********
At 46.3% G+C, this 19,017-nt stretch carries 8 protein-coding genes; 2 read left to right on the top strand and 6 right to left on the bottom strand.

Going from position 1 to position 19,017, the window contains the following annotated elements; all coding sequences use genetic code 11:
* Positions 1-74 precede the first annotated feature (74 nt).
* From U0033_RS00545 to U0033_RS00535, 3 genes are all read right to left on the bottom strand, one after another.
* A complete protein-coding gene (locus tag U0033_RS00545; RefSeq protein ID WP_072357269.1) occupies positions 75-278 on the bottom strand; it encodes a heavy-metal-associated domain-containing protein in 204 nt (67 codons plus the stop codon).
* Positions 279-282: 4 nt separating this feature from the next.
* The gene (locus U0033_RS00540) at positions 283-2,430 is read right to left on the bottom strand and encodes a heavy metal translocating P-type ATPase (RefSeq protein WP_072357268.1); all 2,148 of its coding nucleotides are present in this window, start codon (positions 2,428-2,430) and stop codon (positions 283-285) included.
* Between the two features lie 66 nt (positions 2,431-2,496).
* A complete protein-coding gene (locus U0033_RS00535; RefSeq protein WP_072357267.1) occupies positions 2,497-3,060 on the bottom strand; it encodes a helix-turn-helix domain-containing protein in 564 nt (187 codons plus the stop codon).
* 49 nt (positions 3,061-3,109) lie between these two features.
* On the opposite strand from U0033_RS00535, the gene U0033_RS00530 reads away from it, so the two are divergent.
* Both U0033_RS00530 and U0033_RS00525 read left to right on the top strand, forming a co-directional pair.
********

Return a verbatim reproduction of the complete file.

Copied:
At 46.3% G+C, this 19,017-nt stretch carries 8 protein-coding genes; 2 read left to right on the top strand and 6 right to left on the bottom strand.

Going from position 1 to position 19,017, the window contains the following annotated elements; all coding sequences use genetic code 11:
* Positions 1-74 precede the first annotated feature (74 nt).
* From U0033_RS00545 to U0033_RS00535, 3 genes are all read right to left on the bottom strand, one after another.
* A complete protein-coding gene (locus tag U0033_RS00545; RefSeq protein ID WP_072357269.1) occupies positions 75-278 on the bottom strand; it encodes a heavy-metal-associated domain-containing protein in 204 nt (67 codons plus the stop codon).
* Positions 279-282: 4 nt separating this feature from the next.
* The gene (locus U0033_RS00540) at positions 283-2,430 is read right to left on the bottom strand and encodes a heavy metal translocating P-type ATPase (RefSeq protein WP_072357268.1); all 2,148 of its coding nucleotides are present in this window, start codon (positions 2,428-2,430) and stop codon (positions 283-285) included.
* Between the two features lie 66 nt (positions 2,431-2,496).
* A complete protein-coding gene (locus U0033_RS00535; RefSeq protein WP_072357267.1) occupies positions 2,497-3,060 on the bottom strand; it encodes a helix-turn-helix domain-containing protein in 564 nt (187 codons plus the stop codon).
* 49 nt (positions 3,061-3,109) lie between these two features.
* On the opposite strand from U0033_RS00535, the gene U0033_RS00530 reads away from it, so the two are divergent.
* Both U0033_RS00530 and U0033_RS00525 read left to right on the top strand, forming a co-directional pair.